See how similarities continue to accrue. Each of you has done something you don’t want the world to know about. (Of course, if you confide in someone, that person is unlikely to set in motion a series of events resulting in your being publicly burned to death. But this is a question for historians.) What you have to do is sit down with your wife, whose belly, entering into this second trimester of pregnancy, is in a state of erotic distension—filled, you cannot stop yourself from thinking, by him—and make a list of people open-minded and discreet enough to be candidates for membership in an “inner circle.” Listen to her nominations, which will include parents, siblings, pals from college, childhood BFFs—and realize there is not a single living soul to vote for. Not one. If she says you’re being unreasonable, she does have a point. However, reason is only part of the picture. Other forces in operation here include: will, emotion, imagination. If you are going to be a father—a real father—you must believe you are one, and must lose yourself in a story of fatherhood, to a point maybe where you almost forget the thing that began the story, in the sense that it becomes so irrelevant over time that, for all intents and purposes, it never happened.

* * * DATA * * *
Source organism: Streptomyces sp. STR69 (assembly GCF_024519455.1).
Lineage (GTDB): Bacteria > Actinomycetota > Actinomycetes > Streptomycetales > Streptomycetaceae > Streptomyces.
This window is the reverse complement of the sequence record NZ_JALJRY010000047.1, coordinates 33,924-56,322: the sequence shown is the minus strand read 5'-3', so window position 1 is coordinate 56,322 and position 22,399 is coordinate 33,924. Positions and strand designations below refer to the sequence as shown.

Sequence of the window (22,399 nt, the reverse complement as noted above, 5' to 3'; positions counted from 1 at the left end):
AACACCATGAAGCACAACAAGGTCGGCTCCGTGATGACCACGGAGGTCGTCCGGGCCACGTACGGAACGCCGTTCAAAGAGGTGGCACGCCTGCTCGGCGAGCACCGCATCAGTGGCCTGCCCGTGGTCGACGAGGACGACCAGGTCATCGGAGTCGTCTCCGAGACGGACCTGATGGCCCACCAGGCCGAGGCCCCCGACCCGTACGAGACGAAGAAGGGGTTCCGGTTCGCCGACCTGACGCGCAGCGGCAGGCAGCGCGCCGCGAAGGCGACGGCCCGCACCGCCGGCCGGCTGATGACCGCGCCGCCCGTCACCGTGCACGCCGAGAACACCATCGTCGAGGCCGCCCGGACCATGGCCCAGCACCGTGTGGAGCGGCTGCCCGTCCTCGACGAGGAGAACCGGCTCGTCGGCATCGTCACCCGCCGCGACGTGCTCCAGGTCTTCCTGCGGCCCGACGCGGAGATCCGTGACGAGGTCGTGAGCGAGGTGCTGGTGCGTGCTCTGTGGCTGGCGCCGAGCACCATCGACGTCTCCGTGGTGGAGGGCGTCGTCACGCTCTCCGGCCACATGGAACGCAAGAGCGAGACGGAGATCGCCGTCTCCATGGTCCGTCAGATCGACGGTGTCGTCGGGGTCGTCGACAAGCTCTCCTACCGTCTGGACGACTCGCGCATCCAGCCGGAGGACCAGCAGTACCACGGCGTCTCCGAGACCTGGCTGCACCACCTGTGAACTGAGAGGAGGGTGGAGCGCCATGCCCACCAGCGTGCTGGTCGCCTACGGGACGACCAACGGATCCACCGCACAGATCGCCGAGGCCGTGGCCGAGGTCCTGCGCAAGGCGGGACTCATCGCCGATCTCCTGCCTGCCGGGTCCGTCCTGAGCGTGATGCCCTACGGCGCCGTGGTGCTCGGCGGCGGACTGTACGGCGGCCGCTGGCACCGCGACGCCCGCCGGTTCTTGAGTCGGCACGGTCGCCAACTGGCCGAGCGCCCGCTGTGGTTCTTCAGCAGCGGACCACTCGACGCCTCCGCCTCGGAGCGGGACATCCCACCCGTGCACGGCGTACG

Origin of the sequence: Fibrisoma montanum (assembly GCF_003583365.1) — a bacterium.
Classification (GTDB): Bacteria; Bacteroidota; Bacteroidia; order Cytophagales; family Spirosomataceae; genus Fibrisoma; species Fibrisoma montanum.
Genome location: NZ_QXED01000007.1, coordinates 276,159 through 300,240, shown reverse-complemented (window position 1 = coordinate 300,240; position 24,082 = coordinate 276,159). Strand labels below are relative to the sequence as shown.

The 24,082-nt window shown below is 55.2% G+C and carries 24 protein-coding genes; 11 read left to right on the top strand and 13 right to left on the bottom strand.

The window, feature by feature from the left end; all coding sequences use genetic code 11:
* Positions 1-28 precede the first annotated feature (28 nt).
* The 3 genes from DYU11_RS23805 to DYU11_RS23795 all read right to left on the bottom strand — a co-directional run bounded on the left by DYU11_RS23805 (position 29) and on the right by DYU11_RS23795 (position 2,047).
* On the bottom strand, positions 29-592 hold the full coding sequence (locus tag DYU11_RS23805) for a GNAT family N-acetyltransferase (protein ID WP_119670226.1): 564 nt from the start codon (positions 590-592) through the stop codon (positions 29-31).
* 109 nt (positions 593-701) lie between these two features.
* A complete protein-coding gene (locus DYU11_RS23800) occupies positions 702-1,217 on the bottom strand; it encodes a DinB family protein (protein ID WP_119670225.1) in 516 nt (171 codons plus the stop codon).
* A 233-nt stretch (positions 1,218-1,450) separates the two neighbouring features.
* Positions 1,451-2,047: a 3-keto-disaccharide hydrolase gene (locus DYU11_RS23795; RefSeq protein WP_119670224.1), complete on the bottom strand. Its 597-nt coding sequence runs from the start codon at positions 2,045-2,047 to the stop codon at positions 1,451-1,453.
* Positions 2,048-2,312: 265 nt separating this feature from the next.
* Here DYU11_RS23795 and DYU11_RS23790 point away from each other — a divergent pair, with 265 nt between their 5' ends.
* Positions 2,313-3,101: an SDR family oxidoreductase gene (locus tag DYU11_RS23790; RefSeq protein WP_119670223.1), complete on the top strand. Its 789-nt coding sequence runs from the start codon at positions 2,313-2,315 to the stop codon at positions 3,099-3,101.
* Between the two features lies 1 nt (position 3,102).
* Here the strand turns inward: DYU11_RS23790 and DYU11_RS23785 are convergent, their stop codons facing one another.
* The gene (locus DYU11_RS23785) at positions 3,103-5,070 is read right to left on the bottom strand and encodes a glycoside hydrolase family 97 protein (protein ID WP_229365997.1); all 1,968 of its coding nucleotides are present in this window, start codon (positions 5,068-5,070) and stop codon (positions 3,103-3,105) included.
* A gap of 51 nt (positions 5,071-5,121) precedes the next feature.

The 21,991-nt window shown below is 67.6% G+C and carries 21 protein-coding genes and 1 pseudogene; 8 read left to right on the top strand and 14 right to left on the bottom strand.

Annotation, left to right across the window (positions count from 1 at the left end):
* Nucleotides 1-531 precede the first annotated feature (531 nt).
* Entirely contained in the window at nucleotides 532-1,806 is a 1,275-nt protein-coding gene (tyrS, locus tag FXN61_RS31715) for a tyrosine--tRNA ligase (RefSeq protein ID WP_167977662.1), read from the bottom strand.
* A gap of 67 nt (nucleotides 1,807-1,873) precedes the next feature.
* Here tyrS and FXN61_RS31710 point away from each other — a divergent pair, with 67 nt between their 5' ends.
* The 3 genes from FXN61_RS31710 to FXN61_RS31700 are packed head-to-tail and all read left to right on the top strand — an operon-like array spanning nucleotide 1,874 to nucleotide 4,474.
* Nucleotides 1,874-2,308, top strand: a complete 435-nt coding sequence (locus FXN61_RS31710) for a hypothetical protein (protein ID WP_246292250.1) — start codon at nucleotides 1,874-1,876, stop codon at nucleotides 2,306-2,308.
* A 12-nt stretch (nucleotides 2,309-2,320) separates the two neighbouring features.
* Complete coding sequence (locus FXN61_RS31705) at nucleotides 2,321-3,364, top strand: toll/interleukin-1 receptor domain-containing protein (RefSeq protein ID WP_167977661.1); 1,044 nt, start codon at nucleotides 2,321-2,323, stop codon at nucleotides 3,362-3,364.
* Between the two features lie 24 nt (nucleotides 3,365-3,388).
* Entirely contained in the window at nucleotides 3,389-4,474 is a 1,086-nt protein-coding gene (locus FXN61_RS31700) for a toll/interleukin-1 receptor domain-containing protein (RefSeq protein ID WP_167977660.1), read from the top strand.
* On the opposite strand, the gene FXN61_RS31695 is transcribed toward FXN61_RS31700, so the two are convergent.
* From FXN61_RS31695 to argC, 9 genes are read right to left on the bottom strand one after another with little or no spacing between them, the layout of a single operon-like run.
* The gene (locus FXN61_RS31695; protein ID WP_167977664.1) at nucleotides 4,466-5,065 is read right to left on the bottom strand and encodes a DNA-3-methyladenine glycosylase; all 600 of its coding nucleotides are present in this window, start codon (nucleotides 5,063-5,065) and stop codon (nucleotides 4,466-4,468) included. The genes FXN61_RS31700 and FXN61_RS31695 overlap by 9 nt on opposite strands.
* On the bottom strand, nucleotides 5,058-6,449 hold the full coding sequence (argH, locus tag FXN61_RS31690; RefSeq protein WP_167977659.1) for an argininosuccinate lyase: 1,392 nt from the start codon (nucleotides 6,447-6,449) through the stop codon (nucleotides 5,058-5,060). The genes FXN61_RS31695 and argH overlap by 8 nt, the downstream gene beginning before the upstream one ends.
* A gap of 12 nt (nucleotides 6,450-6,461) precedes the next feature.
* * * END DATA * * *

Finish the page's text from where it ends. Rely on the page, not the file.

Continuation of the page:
Attempt to explain your position in these terms. She, after giving you a long look teetering on the edge of patience, will close her eyes, shake her head, and, unlocking her phone, proceed to check messages.


All through that spring and summer of 1692 were the dreams of Nathaniel Pritchard corrupted. He would return to the cottage after a day of ploughing or sowing to find his sweet wife in the kitchen, belly full of child, humming a hymn tune, and he would eat the evening meal with her, speaking on topics such as the making of a cradle or the choosing of a name—afterwhich, frighted, he would carry these notions into sleep, where they would be made monstrous by the powers of the dark.